Q&A: Jack Bovender and Ellen Davis on the search for a new Duke president

An autumn update from Jack Bovender ’67, M.H.A. ’69 and divinity school professor Ellen Davis, chair and vice chair, respectively, of the presidential search committee.

Where has your work taken you so far?

Bovender: We have nominations from faculty members, students, staff, alumni, friends of the university. Based on those nominations—some of which coincided with a list from [search consultant] Isaacson, Miller—Ellen and I have started on the road. We’ve been meeting not just with potential candidates, but also with people who have a deep understanding of higher education and who might be able to suggest candidates. It’s kind of a grueling schedule, but it’s very worthwhile. Isaacson, Miller, by the way, has an incredibly deep knowledge of Duke from having worked on several searches to hire senior Duke administrators.

What’s the next step?

Bovender: Late in the fall, we’ll be vetting people who have essentially declared they’re willing to go through a more thorough interview process. Eventually, we’ll push the list down to about eight people. Think of them as “the Elite Eight.”

It’s quite a formidable list of qualifications, isn’t it?

Davis: We’ve come to feel it’s an aspirational list, as it should be, but it’s not an unrealistic list. Among the people we’re talking to, there are a number who hit the high points in our criteria.

Who will be involved in the final interviewing? Bovender: The whole search committee will interview each of these eight or so candidates. Eventually, we’ll try to narrow the list some more, down to no more than three. And then the aim is either late in this calendar year or early next year to have one candidate to put before the board of trustees.

Are the candidates stepping forward on their own or being pursued by you?

Bovender: Both. Some, on being contacted, have read our position paper around the next president and have been intrigued enough to want to pursue it further. Others may have jumped in because they’ve always thought of the Duke presidency as the perfect job. But even the ones who tell us, “I can’t do this at this point in my life,” don’t need to be sold on Duke. They recognize that this university is on a great trajectory.

Cornell is searching for a president. Are there other research universities competing right now for the same top talent?

Davis: Cornell is the only major one we’re aware of. As it happens, there have been a few presidential posts filled in just the last couple of years, and that provides us with another avenue into a pool of candidates.

Have you been looking outside higher education?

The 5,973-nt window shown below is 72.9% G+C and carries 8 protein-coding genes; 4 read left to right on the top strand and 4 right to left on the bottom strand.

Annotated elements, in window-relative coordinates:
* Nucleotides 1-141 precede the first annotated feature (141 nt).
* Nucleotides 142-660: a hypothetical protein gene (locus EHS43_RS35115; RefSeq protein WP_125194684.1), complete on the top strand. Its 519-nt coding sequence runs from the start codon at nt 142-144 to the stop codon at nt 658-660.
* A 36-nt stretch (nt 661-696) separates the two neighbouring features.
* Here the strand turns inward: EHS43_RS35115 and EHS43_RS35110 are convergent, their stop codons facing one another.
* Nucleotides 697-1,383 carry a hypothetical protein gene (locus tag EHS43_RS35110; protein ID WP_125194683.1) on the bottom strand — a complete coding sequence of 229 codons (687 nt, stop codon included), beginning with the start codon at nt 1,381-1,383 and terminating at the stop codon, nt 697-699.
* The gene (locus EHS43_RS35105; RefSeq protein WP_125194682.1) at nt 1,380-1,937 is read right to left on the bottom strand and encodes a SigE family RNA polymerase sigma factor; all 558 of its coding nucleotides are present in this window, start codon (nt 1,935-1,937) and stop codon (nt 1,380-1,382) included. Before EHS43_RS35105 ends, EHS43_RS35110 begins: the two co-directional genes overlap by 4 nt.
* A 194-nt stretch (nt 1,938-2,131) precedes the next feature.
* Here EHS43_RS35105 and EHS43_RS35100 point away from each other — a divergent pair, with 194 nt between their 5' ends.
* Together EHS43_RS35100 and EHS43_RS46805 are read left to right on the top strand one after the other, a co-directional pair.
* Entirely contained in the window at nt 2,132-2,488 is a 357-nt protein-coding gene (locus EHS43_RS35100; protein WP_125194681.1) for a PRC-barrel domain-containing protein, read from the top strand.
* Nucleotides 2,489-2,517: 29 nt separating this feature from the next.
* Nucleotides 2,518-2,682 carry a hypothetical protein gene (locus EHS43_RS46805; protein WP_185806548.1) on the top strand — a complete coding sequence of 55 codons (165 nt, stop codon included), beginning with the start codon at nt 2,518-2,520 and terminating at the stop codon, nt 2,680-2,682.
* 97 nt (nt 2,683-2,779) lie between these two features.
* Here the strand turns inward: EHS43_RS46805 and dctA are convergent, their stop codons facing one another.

Davis: The board of trustees feels that we need someone who has serious academic credentials. We’re talking to people who have spent considerable time outside the academy. But it’s absolutely indispensable that the faculty regard this person as a strong colleague.

Bovender: And what does that mean? Examples—not meant to be an exclusive list—might include sitting presidents of other institutions, provosts or deans at major research universities. In other words, people who have demonstrated both leadership and scholarship in their careers.

Davis: Something that has been impressed upon us is the complexity of Duke. So we’re looking for people who have length and breadth of experience in complex and excellent institutions.

Are there other criteria that maybe distinguish this search from past presidential searches?

Bovender: We’re very conscious of making sure that our pool of candidates represents the diversity that this university represents. If you look at where we are today with some of Duke’s top administration, you see incredibly gifted scholars and leaders, and you also see diversity.

What’s been the biggest surprise so far in the process?

Davis: Really it’s that people outside Duke see the university the same way we see ourselves. I wouldn’t have known that for sure before we began this. Not everyone knows the Duke campus intimately. But we keep hearing statements like, “Your deans really talk to each other,” or, “Your medical school shares faculty with your divinity school?” People find the Duke spirit of collegiality remarkable. I can think of several who have told us, “This is the only search I would even consider talking about.”

Have your colleagues pressed you for insider information on the process?

Davis: No. We were warned that might happen, but nobody has been trying to wheedle anything out of me.

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